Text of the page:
Huawei $8.38 billion
ZTE $900 million
Ericsson $1.93 billion
Nokia $2.53 billion

While Huawei is vastly exceeding the amount spent by its rivals, it has a much broader scope. Ericsson focuses on mobile predominantly, while Nokia has both mobile and fixed businesses, as well as licencing payments from its former glory days as a leading mobile phone manufacturer.

Huawei has its fingers in a lot more pies. Not only does it focus on both mobile and fixed, it also has a subsea cable business and an enterprise unit, while the consumer group is now the largest contributor to total revenues. Looking at the consumer unit alone, Huawei will be investing R&D funds into smartphones, laptops, wearable devices and a new operating system to potentially replace Google’s Android.

This $8.38 billion figure should always be considered when comparing the R&D investments from all the rivals, but it should also be weighed against the broader business exposure Huawei as.

There are of course numerous factors to consider when judging who is winning the 5G race, geopolitical trends are close to the top of the list, but the percentage of revenues being attributed to R&D is another very important one. Although these numbers do not tell the whole story, perhaps it does indicate rivals are attempting to make the most of Huawei’s misery while they have a chance.

ZTE gains confidence on the back of solid earnings growth

Perhaps ZTE has just been enjoying an uncomfortable silence and an expensive milkshake in recent months, but its financials for the first half of 2019 are screaming for attention.

It is quite difficult to measure the performance of the business looking at the financials alone, ZTE found itself in the Trump crosshairs in H1 2018, though the team is hyping itself up now, seemingly to gain attention in a very noisy segment. ZTE is often overlooked when considering the major network infrastructure vendors, but it certainly does warrant mention.

Revenues for the first half of 2019 stood at roughly $6.23 billion, up 13.1% year-on-year, profits increased a massive 118% to $210 million. The team is now forecasting profits between $530-640 million for the first nine months of the year.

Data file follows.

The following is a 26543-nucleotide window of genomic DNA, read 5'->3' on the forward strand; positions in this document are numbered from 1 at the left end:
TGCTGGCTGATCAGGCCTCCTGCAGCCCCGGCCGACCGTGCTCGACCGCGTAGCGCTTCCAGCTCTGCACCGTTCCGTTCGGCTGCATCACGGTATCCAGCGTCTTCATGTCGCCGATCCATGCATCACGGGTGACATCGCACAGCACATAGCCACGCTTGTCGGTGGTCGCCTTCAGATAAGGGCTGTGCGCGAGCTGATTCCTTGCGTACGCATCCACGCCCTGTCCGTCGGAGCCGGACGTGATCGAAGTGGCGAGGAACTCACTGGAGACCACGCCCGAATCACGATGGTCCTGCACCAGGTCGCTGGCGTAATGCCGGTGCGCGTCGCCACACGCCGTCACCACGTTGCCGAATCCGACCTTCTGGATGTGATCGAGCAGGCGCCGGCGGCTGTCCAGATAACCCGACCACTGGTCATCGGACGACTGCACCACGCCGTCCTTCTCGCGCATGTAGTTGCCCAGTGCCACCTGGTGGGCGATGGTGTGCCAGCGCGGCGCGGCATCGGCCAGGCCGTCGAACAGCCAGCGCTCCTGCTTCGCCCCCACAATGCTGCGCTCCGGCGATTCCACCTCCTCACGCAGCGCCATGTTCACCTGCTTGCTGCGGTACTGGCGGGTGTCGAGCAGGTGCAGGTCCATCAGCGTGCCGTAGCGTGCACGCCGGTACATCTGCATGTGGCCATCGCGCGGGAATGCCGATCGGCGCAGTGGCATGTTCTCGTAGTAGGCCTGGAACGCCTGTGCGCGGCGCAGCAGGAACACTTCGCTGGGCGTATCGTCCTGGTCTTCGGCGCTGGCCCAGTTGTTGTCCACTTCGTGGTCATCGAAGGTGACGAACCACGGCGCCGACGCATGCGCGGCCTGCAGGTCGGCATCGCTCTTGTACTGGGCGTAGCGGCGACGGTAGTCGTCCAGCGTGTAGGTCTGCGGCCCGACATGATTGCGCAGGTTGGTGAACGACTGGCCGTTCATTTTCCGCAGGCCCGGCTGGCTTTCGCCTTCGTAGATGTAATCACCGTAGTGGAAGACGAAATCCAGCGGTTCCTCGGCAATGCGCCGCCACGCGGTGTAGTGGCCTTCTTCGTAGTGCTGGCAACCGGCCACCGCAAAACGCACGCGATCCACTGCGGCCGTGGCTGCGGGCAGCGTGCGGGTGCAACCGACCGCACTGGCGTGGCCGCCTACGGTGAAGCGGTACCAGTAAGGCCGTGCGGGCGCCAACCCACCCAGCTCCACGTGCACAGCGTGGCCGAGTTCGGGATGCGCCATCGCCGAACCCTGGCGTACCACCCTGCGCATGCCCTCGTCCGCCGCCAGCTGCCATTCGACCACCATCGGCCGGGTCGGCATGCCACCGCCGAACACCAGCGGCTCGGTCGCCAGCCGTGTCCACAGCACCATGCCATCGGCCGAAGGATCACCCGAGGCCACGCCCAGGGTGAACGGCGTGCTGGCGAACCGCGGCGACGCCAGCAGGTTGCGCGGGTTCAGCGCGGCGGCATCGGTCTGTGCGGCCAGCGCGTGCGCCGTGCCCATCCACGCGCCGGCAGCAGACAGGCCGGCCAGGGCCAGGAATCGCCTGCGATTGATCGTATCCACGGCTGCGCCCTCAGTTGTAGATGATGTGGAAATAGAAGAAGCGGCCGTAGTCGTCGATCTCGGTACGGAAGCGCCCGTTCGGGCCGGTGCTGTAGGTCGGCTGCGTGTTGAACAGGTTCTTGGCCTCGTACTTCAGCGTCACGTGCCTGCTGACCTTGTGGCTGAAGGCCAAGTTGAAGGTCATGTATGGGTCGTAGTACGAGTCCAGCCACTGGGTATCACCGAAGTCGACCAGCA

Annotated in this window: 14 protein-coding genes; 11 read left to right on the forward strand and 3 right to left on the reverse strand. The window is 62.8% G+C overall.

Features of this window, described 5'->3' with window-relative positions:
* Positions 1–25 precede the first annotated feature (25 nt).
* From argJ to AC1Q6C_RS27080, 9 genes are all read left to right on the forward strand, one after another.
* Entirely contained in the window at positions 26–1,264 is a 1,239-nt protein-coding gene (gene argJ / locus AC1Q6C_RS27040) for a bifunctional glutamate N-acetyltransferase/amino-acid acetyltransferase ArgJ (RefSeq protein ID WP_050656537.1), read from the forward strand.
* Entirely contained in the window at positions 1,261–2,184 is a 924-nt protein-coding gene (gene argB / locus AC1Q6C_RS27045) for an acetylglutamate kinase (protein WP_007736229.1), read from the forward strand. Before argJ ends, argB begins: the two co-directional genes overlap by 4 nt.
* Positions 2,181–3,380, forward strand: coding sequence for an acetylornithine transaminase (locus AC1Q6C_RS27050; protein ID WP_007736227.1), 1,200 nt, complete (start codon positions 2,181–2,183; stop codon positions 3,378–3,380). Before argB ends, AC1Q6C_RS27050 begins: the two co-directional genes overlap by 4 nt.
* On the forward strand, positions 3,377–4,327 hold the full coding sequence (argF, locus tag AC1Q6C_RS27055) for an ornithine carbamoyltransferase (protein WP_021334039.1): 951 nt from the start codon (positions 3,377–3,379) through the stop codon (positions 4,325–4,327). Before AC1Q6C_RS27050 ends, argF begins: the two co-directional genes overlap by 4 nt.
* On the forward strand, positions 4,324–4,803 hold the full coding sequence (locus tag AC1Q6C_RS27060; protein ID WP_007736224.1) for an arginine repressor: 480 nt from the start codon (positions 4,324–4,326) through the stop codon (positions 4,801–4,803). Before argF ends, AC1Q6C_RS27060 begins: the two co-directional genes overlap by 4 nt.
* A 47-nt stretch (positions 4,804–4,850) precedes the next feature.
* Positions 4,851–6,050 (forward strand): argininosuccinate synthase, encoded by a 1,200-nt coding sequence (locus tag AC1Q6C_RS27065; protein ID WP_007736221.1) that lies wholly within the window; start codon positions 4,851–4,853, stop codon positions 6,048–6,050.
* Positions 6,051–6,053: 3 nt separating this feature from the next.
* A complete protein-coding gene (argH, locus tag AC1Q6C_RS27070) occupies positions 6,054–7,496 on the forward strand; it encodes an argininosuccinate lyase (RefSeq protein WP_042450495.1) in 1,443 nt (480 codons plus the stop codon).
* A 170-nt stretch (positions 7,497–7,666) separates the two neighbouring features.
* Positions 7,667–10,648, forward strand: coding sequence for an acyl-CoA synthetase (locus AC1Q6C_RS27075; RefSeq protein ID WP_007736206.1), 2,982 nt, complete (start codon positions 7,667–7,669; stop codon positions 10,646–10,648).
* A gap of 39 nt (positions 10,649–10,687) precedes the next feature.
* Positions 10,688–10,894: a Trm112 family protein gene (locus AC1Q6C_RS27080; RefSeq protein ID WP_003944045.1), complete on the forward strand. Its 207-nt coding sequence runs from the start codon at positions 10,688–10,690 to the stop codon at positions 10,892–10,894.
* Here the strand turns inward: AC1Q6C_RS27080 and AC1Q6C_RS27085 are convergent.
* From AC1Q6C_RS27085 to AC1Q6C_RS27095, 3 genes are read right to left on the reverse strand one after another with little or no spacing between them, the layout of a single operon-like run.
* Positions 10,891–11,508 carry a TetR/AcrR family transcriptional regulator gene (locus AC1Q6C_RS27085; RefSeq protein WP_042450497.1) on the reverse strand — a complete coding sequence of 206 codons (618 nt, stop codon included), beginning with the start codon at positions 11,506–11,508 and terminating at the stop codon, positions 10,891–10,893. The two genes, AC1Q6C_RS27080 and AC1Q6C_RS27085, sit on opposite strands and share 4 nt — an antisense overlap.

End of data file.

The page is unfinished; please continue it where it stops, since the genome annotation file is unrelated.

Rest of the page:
These numbers might sound very impressive, but it was at this point last year when President Trump and his administration targeted ZTE. In May 2018, ZTE announced its major operating activities had ceased after the US Department of Commerce’s Bureau of Industry and Security (BIS) placed an export ban on the vendor. Without the US complement in the ZTE supply chain, the firm was almost extinct, though concessions were made and now it appears it is business as usual.

This is why the year-on-year gains are largely irrelevant. ZTE was a shell of a company at this point last year, fighting for its very survival.

That said, the company is surging towards the 5G finish line just like its rivals, and now it needs to convince potential customers it is a stable, reliable and innovative partner. Being selected to supply equipment to any telco will be after intense scrutiny, and thus the charm offensive has begun.

First of all, lets start with the R&D spend. ZTE has suggested it has spent roughly $900 million on R&D for the first six months of 2019, a 14.5% ratio of the total revenues for the period. This is an increase from the 12.8% share of the same period of 2018, with the new figure just ahead of the 13.8% share of revenues (estimate) Huawei allocated to R&D last year. The domestic rival has promised to increase this figure by 15-20% for 2019, though the overall percentage will not be known until the full year financial figures are known.

In comparison, Ericsson said it attributed 18.5% of net sales revenue to R&D over the course of 2018, a figure which increased to 18.7% by the end of the first six months of 2019. At Nokia, 18.4% of net sales revenues were directed towards the R&D department for the first six months of this year.

This part of the business has largely been focusing on the development of basic operating systems, distributed databases and core chipsets most recently. The company has completed the design and mass production of the 7nm chipsets, while it is currently undergoing the R&D phase for 5nm chipsets.

All this work has resulted in 3,700 5G patents being granted to the firm, though this number might notably increase in the near future. ZTE has also said it is partnering with various Chinese universities to source 5,000 new employees to bolster the R&D ranks. Once again, these are numbers which are being cast into the public domain to enhance the reputation of the business at a time where vendors are facing scrutiny at an unprecedented level.

Of course, when we are talking about creating a perception of stability and reliability, as well as increased scrutiny, you have to discuss security.

ZTE might have managed to avoid US aggression over the last couple of months, Huawei has been the primary target, but as a partly state-owned entity, such questions will never be that far away. This is where the cybersecurity centres will play an important role.

Opened in Nanjing, Rome and Brussels, the cybersecurity centres will allow potential customers to test and validate the security credentials of the firm prior to installing any equipment or software in the network. Some will not be convinced this is a fool-proof way to ensure resilience, though it is an act of transparency which the industry and governments have been crying out for.

The result of this work is 60 memorandums of understanding (MoU) with telcos around the world, 50 5G demonstrations in 20 industry verticals, 300 strategic collaborations and 200 5G products to date.